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All Hell Breaks Loose: Chef Kyla Phomsavanh Kicked Out of Thairiffic, His Family’s Restaurant

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All Hell Breaks Loose: Chef Kyla Phomsavanh Kicked Out of Thairiffic, His Family’s Restaurant

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Thairrific, a restaurant which was opened in 2001 by Kyla Phomsavanh’s parents, is now at the center of major drama. On its website, ex-Thairrific Chef Kyla Phomsavanh writes:

For our loyal customers, Chef Kyla (myself) and Family (Original owners that started and built Thairrific 10 years ago) would like to thank you for coming to Thairrific.

However, due to changes internally.

My Family, Wonderful Wait Staff, and my loyal Cooks will no longer be present at Cedars Springs.

Phomsavanh was running the family-owned business until longtime regular customer Daniel Sikora bought the restaurant with his company, Crucial Pickles LLC, in December 2010. Sikora played the role of an investor and handled the marketing side, while Phomsavanh managed and cooked. All was going well until six months after Thairrific moved to its current Cedar Springs location. On May 2,  (what Phomsavanh thought would be) a negotiations meeting turned into a private ousting.

Jump for it.

In late April, Phomsavanh noticed that something wasn’t financially making sense. The move to Cedar Springs was creating a steady stream of customers – more than they ever had at the old location – which meant that the restaurant should’ve also been generating more revenue. Oddly, that wasn’t happening. Phomsavanh decided to confront his business partner Sikora. “I got to the point where I was like, I’m working 82-84 hours a week, I’m putting all this many hours here, so why is there no money because I know we’re generating a lot of money. I’m not accusing you, but I want to start cutting costs. First and foremost, we don’t need an accountant here cutting paychecks. Our POS system manages our employees’ hours already, and we use ADP as our pay roll processing.”

Phomsavanh also noted the fact that Sikora’s accountant was getting paid more than he, a man who says he worked tirelessly to keep customers happy. Since the partnership wasn’t working out, Phomsavanh offered to buy Sikora’s share of Thairrific from him. Ten days later, at a business meeting, Sikora showed up unexpectedly to the negotiations with a lawyer and served the surprised Phomsavanh some legal documents that fired the manager and told him to leave the property that same day. “We had a number of philosophical differences on how business should be run, and I was really just not going to be able to work under the ethics that he wanted to work under,” says Sikora. As to what ethics Sikora is referring to, he chooses not to discuss.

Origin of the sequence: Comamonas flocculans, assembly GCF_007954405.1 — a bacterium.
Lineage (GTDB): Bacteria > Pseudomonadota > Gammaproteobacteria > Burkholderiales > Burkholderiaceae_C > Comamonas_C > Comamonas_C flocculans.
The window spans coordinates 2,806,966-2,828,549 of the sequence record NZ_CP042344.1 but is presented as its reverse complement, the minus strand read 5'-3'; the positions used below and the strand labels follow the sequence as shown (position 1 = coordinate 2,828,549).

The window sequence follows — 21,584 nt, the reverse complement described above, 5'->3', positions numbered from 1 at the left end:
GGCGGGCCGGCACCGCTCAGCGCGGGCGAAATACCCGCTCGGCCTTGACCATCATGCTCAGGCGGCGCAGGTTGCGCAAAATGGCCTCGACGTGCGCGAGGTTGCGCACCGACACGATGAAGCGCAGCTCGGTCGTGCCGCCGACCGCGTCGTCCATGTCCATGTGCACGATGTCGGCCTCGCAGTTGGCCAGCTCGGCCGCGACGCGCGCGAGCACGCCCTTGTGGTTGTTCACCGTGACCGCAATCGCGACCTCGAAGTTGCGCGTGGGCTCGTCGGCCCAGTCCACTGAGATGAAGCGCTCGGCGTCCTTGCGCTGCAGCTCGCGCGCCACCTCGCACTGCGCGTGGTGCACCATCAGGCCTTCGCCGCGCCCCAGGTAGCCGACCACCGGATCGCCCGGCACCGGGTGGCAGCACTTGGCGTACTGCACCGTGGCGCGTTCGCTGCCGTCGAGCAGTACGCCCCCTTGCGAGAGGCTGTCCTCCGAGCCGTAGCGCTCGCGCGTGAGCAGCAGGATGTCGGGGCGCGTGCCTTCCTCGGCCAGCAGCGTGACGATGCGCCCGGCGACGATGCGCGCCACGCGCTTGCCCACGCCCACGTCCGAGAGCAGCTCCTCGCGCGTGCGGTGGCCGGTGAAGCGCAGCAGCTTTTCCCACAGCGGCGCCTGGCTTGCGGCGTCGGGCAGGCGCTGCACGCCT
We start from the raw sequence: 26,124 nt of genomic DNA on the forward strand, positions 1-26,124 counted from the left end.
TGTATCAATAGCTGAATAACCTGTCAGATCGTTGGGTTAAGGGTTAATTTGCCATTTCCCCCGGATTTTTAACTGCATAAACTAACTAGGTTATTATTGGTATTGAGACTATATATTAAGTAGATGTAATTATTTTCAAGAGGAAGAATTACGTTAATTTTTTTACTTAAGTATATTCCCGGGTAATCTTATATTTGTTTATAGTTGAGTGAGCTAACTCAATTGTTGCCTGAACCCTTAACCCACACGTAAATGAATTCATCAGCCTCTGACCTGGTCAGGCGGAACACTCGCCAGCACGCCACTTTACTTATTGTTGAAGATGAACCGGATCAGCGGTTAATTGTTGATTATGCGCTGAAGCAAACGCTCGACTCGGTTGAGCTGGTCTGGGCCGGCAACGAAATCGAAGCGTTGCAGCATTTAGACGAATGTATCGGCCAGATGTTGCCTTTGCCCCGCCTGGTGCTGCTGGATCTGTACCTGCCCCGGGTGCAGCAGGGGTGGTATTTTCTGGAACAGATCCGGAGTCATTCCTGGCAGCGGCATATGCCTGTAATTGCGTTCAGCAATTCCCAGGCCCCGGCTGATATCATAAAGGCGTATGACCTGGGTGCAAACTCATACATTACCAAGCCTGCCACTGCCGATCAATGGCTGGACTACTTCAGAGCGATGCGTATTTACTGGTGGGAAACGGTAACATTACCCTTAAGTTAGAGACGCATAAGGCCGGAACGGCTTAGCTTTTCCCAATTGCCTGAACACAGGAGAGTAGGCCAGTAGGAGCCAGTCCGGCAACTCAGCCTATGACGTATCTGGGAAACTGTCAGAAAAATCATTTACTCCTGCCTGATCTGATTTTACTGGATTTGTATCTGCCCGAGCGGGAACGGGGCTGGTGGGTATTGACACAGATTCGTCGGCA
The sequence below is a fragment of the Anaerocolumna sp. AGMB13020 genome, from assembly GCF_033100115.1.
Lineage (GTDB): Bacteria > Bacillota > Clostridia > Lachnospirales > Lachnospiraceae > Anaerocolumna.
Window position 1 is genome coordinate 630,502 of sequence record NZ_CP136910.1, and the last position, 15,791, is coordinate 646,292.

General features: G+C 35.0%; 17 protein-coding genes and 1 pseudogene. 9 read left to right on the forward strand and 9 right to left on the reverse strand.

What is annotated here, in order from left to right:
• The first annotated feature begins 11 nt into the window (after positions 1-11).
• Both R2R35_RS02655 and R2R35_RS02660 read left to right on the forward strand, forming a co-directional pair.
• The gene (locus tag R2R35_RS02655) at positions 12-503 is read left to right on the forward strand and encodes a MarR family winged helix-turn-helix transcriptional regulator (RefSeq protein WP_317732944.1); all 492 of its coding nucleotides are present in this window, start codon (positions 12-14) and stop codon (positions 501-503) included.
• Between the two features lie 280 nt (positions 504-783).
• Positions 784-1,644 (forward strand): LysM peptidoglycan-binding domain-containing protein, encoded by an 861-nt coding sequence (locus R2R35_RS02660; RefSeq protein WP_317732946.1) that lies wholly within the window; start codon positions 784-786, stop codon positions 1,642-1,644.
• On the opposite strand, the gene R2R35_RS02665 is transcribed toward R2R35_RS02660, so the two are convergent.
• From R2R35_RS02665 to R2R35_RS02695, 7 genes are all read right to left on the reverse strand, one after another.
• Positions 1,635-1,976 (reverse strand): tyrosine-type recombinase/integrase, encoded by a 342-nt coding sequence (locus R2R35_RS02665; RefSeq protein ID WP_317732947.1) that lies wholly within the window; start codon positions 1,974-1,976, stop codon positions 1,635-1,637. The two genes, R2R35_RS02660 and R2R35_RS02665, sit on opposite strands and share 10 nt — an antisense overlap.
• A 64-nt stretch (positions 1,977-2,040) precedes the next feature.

“He brought in a new chef within an hour after terminating me. The new chef, to my surprise, has all my recipes, too, which I’ve never sold or given rights to,” says Phomsavanh, who is now planning to get a catering business up and running. Sikora states that he’s currently “consulting with an actual chef (grad of California Culinary Institute) instead of a self-taught cook who has no formal training [Phomsavanh].”

The abrupt change in management left the Thai restaurant in a pickle. Three kitchen cooks and six of the waitstaff left Thairrific with Phomsavanh. The restaurant was closed for two days. Thairrific hasn’t been open late nights on Friday and Saturday like usual (Sikora says they will open again when they get a liquor license), and they are also now closed on Mondays for six weeks.

“Let’s just say, I don’t want it [Thairrific] now,” says Phomsavanh. “They’re not a war horse like I am.”

Sikora has plans to change Thairrific’s name later this summer so that it is no longer associated with the Phomsavanh family.